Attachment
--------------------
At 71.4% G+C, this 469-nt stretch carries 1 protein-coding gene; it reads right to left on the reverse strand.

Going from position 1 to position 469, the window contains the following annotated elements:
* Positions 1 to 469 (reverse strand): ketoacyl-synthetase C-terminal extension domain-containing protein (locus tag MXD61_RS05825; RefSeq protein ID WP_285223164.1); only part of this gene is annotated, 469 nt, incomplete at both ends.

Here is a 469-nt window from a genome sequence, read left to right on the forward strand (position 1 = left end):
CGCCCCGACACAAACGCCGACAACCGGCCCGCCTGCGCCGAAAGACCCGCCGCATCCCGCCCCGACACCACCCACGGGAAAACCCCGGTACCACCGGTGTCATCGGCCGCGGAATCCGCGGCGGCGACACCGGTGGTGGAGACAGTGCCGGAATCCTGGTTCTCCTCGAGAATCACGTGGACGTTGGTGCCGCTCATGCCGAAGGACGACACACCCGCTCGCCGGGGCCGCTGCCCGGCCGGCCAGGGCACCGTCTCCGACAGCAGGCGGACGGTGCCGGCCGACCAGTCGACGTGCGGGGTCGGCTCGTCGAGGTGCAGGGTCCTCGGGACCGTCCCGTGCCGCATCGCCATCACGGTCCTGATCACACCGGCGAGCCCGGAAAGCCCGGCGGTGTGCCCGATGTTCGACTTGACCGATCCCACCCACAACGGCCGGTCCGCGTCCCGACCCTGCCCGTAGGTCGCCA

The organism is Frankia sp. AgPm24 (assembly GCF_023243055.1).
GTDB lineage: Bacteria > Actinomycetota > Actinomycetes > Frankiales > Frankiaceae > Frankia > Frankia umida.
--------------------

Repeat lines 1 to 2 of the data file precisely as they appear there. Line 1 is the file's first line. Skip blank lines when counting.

At 71.4% G+C, this 469-nt stretch carries 1 protein-coding gene; it reads right to left on the reverse strand.

Going from position 1 to position 469, the window contains the following annotated elements: